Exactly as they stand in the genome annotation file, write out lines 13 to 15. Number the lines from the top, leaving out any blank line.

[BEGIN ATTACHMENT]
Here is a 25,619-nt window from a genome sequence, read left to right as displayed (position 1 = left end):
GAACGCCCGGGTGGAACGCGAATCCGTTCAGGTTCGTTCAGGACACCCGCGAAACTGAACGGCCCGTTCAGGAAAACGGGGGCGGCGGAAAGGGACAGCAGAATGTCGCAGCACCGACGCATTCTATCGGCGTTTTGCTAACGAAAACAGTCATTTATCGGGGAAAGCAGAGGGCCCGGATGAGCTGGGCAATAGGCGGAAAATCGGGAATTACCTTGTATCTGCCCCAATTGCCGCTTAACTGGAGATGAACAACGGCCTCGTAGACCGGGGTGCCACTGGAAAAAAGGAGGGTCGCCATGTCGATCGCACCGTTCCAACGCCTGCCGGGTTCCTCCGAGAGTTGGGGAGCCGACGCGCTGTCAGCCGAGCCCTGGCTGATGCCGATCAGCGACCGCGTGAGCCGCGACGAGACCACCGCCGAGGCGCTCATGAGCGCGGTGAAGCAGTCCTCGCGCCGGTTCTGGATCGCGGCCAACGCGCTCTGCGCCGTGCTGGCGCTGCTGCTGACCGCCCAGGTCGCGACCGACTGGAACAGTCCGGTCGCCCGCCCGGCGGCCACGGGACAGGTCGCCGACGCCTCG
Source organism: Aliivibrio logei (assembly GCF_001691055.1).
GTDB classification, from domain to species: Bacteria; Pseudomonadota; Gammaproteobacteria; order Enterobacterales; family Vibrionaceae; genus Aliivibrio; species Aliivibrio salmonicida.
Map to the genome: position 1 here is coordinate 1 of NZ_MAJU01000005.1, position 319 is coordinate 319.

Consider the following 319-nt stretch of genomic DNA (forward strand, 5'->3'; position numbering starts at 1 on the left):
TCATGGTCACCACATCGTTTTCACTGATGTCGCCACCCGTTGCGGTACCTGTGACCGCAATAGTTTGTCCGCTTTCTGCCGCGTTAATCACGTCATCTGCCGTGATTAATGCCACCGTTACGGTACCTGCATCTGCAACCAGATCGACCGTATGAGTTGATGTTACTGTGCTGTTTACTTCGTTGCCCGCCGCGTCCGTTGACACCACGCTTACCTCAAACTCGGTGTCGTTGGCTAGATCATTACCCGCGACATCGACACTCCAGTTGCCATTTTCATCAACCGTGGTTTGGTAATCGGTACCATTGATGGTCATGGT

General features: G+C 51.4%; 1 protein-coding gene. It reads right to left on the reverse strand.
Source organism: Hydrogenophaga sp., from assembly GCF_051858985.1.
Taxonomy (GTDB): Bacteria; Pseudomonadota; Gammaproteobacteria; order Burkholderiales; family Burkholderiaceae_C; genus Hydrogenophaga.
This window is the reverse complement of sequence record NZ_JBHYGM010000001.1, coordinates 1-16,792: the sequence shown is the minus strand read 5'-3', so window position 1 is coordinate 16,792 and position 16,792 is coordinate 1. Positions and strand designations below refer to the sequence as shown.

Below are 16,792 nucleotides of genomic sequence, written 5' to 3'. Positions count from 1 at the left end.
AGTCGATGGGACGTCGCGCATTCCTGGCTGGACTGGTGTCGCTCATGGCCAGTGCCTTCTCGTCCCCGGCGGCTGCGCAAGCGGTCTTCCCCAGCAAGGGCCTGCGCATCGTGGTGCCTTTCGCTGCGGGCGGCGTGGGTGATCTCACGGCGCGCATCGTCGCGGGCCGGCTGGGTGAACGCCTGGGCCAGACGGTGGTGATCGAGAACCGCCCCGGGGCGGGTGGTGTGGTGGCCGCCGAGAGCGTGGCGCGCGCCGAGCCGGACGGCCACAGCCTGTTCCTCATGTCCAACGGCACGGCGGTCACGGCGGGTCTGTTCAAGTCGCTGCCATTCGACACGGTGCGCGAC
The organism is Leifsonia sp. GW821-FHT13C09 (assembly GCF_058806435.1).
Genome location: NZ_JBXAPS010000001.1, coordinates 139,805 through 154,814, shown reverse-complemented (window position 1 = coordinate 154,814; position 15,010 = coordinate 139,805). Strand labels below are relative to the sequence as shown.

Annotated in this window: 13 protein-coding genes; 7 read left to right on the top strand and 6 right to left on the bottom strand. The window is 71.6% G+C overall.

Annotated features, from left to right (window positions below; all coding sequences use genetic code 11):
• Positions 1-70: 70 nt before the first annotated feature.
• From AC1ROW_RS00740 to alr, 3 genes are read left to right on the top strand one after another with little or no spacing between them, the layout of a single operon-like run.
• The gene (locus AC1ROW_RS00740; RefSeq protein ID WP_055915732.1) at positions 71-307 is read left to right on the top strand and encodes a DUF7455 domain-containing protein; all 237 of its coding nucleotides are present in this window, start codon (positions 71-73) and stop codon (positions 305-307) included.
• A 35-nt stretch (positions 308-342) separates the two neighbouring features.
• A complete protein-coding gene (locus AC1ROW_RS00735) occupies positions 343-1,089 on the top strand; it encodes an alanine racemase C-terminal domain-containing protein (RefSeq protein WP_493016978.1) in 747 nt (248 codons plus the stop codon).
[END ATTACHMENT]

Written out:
AGTCGATGGGACGTCGCGCATTCCTGGCTGGACTGGTGTCGCTCATGGCCAGTGCCTTCTCGTCCCCGGCGGCTGCGCAAGCGGTCTTCCCCAGCAAGGGCCTGCGCATCGTGGTGCCTTTCGCTGCGGGCGGCGTGGGTGATCTCACGGCGCGCATCGTCGCGGGCCGGCTGGGTGAACGCCTGGGCCAGACGGTGGTGATCGAGAACCGCCCCGGGGCGGGTGGTGTGGTGGCCGCCGAGAGCGTGGCGCGCGCCGAGCCGGACGGCCACAGCCTGTTCCTCATGTCCAACGGCACGGCGGTCACGGCGGGTCTGTTCAAGTCGCTGCCATTCGACACGGTGCGCGAC
The organism is Leifsonia sp. GW821-FHT13C09 (assembly GCF_058806435.1).
Genome location: NZ_JBXAPS010000001.1, coordinates 139,805 through 154,814, shown reverse-complemented (window position 1 = coordinate 154,814; position 15,010 = coordinate 139,805). Strand labels below are relative to the sequence as shown.